One SaaS metric we monitor closely is net dollar retention. It tells you what percent of revenue from current customers you retained from the prior year, after accounting for upgrades, downgrades, and churn. Formulaically it’s beginning of period revenue + upgrades – downgrades – churn all divided by beginning of period revenue. If that formula yields a number greater than 100%, then growth from your existing customer base more than offset any losses from that customer base.Similarly, net retention below 100% means churn and downgrades were greater than any growth you enjoyed from the expansion of existing customers. If that’s the case, you need to take action with Customer Success and Customer Support to try and reverse the trend. Generally we find it’s not a product issue, but rather a customer success issue and/or onboarding issue. Even though software is supposed to be easy, it’s not touchless and the customer will expect responsive and thorough customer service, especially for high ACV products. Likewise, if you don’t onboard the customer properly, we’ve found that you’re almost guaranteed to lose them.So what’s a good level of net retention? To find out, we looked at publicly traded SaaS companies at their IPO and compared it to their net dollar retention today. Unfortunately not every SaaS company discloses this information, and indeed we found 43 companies that shared the data.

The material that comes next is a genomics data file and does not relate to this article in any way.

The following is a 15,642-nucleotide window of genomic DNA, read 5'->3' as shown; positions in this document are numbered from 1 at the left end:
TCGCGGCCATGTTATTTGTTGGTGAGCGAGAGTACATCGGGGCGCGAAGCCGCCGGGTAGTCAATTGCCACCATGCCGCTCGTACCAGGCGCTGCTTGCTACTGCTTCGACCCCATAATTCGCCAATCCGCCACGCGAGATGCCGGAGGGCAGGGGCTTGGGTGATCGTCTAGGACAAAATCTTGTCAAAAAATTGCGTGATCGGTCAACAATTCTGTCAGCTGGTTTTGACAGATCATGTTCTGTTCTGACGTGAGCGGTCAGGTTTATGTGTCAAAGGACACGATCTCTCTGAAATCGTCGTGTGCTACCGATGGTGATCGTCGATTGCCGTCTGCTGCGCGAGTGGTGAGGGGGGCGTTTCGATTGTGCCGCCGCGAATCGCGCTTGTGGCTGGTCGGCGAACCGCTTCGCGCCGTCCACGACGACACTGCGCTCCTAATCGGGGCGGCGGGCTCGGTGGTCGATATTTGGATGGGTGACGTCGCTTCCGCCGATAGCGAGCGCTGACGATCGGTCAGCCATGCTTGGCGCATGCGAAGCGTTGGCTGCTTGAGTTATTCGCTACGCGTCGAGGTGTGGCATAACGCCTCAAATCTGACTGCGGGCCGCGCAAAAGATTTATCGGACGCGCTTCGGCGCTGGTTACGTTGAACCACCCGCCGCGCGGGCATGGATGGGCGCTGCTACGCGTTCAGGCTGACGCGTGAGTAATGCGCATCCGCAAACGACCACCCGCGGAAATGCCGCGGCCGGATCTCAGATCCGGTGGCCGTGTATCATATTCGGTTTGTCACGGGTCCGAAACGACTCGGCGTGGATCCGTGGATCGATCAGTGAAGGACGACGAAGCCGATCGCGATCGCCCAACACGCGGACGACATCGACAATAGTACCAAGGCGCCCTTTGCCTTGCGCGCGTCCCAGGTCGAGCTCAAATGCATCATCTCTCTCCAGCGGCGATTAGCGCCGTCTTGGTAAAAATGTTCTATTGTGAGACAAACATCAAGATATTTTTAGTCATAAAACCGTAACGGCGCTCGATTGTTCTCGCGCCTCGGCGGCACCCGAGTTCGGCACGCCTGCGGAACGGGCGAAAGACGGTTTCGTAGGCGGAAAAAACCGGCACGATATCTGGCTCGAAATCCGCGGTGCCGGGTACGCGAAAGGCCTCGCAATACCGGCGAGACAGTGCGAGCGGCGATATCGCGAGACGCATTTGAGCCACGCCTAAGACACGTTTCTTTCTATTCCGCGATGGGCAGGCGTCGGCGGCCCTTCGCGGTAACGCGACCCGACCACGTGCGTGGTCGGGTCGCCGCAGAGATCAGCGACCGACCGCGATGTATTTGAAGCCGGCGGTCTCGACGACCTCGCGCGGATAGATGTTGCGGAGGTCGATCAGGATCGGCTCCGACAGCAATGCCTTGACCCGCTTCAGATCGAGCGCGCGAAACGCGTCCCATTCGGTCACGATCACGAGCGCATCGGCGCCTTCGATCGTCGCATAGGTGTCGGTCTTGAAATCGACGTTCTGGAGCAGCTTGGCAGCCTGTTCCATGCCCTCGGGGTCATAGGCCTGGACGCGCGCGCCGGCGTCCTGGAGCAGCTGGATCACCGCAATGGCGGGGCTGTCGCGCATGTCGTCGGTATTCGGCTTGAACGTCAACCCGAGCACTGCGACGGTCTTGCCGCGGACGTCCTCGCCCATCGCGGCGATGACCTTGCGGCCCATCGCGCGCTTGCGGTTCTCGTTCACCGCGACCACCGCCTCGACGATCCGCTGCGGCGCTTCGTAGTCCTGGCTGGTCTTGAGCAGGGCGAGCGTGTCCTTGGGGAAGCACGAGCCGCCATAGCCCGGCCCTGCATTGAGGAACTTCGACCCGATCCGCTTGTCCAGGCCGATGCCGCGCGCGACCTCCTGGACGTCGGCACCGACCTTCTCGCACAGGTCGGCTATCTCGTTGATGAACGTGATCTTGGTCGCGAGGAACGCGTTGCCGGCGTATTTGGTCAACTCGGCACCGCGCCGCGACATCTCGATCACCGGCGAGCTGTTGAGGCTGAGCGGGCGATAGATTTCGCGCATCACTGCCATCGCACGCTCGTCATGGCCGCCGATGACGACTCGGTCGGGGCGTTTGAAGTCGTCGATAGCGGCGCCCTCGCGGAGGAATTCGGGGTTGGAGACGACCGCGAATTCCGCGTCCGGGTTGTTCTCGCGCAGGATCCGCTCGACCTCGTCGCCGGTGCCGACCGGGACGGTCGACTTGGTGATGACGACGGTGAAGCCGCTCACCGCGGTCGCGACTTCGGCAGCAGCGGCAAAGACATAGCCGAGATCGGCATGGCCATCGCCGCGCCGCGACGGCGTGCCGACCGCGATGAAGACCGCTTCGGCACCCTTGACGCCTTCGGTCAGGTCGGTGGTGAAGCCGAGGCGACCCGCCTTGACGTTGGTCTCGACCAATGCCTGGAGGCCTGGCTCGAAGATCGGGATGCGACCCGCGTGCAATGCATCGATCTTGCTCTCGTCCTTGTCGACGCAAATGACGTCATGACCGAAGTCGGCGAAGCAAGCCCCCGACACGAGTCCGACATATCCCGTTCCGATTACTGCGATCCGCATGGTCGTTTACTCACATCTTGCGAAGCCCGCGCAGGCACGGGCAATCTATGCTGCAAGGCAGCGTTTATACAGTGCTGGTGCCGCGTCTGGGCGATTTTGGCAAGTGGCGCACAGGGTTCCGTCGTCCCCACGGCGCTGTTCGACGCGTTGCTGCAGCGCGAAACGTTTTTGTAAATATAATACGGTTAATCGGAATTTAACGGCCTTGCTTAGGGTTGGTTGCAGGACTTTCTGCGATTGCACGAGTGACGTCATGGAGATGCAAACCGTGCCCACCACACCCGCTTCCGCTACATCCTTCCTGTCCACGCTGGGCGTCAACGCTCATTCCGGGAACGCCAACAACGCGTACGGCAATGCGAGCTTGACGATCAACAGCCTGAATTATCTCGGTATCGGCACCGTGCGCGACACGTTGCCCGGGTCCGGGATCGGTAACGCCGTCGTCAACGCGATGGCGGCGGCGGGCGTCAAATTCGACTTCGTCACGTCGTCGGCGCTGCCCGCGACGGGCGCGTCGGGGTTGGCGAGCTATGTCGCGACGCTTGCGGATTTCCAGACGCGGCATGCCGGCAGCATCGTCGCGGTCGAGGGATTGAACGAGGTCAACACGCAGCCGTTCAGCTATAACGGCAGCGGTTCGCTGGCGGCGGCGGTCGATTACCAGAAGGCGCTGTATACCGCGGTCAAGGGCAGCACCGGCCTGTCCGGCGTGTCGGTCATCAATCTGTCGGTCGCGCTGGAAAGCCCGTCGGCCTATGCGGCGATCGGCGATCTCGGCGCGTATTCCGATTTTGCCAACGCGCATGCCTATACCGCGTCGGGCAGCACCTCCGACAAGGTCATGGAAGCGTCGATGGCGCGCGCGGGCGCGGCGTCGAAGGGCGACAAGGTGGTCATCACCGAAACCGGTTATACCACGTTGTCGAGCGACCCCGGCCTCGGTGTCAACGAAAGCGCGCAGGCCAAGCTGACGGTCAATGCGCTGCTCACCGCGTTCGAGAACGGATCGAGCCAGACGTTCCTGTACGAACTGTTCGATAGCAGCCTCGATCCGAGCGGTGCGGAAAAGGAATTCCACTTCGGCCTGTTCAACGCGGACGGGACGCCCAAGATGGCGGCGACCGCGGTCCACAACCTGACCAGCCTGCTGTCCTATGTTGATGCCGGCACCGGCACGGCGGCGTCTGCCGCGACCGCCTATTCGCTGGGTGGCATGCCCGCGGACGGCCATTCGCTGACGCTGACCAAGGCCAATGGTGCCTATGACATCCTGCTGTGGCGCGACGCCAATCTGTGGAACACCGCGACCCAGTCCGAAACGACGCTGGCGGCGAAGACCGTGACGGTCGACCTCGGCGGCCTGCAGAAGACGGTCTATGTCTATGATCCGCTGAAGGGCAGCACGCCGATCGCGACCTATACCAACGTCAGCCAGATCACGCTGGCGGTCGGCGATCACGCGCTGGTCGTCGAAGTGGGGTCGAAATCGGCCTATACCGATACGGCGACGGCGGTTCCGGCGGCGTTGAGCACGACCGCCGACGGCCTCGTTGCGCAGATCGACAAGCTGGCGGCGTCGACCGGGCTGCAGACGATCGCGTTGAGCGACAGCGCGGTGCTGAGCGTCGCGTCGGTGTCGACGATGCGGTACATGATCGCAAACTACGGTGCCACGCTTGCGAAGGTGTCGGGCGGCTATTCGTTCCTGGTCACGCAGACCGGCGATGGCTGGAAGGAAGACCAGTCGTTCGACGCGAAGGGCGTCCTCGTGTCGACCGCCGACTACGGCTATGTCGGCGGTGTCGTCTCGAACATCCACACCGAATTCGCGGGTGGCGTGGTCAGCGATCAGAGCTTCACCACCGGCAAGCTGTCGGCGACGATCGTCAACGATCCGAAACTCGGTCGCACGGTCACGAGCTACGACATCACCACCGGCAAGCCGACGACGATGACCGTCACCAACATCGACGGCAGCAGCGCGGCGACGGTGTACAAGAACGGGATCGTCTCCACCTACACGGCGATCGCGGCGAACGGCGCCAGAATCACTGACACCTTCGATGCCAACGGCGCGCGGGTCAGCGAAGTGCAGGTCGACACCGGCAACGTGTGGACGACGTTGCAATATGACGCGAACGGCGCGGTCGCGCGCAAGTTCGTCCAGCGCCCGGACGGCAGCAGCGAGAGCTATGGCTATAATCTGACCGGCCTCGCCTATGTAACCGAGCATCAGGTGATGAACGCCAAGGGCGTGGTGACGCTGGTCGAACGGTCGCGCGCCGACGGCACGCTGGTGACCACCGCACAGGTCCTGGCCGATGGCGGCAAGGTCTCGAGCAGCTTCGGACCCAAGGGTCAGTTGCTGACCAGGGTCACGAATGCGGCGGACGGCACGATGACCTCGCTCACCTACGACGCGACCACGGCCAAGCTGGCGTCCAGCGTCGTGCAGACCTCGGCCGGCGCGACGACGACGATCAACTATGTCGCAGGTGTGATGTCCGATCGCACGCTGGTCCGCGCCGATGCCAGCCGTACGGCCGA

In summary, on median the net dollar retention was a healthy 110% at the time of IPO. Note that the top 5, which includes names like Crowdstrike and Box, were much stronger showing average net retention of 141% prior to IPO. The top 10 were 135% and the top 20 were 125%.In summary, net retention is a critical figure: if you’re at 110% you’re in line with the average, if you’re below 100% do a little work to figure out what’s happening, and if you’re ~120%+, you’re in great company.Visit us at blossomstreetventures.com or email Sammy directly at